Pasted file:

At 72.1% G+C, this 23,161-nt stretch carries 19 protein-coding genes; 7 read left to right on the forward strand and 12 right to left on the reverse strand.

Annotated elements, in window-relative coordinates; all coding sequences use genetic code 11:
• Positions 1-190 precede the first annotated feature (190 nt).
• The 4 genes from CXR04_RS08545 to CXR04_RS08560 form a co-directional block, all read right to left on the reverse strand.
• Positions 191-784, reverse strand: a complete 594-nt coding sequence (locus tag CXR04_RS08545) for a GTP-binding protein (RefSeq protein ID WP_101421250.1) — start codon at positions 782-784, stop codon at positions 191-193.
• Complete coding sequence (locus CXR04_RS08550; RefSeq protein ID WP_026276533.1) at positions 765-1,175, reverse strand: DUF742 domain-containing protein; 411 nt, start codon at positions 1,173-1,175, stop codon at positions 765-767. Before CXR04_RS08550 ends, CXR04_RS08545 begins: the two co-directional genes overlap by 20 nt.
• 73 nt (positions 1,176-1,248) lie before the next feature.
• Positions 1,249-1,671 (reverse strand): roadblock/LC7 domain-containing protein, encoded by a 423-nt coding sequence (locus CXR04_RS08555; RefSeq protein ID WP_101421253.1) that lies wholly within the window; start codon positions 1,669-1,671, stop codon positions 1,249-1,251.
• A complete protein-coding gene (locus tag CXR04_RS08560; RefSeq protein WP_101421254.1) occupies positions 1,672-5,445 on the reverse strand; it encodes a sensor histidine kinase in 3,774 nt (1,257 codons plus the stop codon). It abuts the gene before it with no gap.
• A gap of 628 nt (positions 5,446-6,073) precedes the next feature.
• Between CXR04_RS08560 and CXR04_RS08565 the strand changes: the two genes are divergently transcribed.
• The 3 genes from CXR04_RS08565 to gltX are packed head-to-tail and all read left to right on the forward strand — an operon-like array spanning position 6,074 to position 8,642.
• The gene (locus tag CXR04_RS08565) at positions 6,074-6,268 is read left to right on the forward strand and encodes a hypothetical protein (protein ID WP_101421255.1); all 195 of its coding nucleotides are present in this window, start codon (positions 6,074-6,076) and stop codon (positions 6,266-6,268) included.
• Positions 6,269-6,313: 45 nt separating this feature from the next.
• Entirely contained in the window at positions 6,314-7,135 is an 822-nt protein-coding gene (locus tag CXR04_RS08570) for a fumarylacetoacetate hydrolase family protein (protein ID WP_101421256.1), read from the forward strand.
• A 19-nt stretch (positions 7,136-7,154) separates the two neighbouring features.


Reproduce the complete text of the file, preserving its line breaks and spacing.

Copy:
At 72.1% G+C, this 23,161-nt stretch carries 19 protein-coding genes; 7 read left to right on the forward strand and 12 right to left on the reverse strand.

Annotated elements, in window-relative coordinates; all coding sequences use genetic code 11:
• Positions 1-190 precede the first annotated feature (190 nt).
• The 4 genes from CXR04_RS08545 to CXR04_RS08560 form a co-directional block, all read right to left on the reverse strand.
• Positions 191-784, reverse strand: a complete 594-nt coding sequence (locus tag CXR04_RS08545) for a GTP-binding protein (RefSeq protein ID WP_101421250.1) — start codon at positions 782-784, stop codon at positions 191-193.
• Complete coding sequence (locus CXR04_RS08550; RefSeq protein ID WP_026276533.1) at positions 765-1,175, reverse strand: DUF742 domain-containing protein; 411 nt, start codon at positions 1,173-1,175, stop codon at positions 765-767. Before CXR04_RS08550 ends, CXR04_RS08545 begins: the two co-directional genes overlap by 20 nt.
• 73 nt (positions 1,176-1,248) lie before the next feature.
• Positions 1,249-1,671 (reverse strand): roadblock/LC7 domain-containing protein, encoded by a 423-nt coding sequence (locus CXR04_RS08555; RefSeq protein ID WP_101421253.1) that lies wholly within the window; start codon positions 1,669-1,671, stop codon positions 1,249-1,251.
• A complete protein-coding gene (locus tag CXR04_RS08560; RefSeq protein WP_101421254.1) occupies positions 1,672-5,445 on the reverse strand; it encodes a sensor histidine kinase in 3,774 nt (1,257 codons plus the stop codon). It abuts the gene before it with no gap.
• A gap of 628 nt (positions 5,446-6,073) precedes the next feature.
• Between CXR04_RS08560 and CXR04_RS08565 the strand changes: the two genes are divergently transcribed.
• The 3 genes from CXR04_RS08565 to gltX are packed head-to-tail and all read left to right on the forward strand — an operon-like array spanning position 6,074 to position 8,642.
• The gene (locus tag CXR04_RS08565) at positions 6,074-6,268 is read left to right on the forward strand and encodes a hypothetical protein (protein ID WP_101421255.1); all 195 of its coding nucleotides are present in this window, start codon (positions 6,074-6,076) and stop codon (positions 6,266-6,268) included.
• Positions 6,269-6,313: 45 nt separating this feature from the next.
• Entirely contained in the window at positions 6,314-7,135 is an 822-nt protein-coding gene (locus tag CXR04_RS08570) for a fumarylacetoacetate hydrolase family protein (protein ID WP_101421256.1), read from the forward strand.
• A 19-nt stretch (positions 7,136-7,154) separates the two neighbouring features.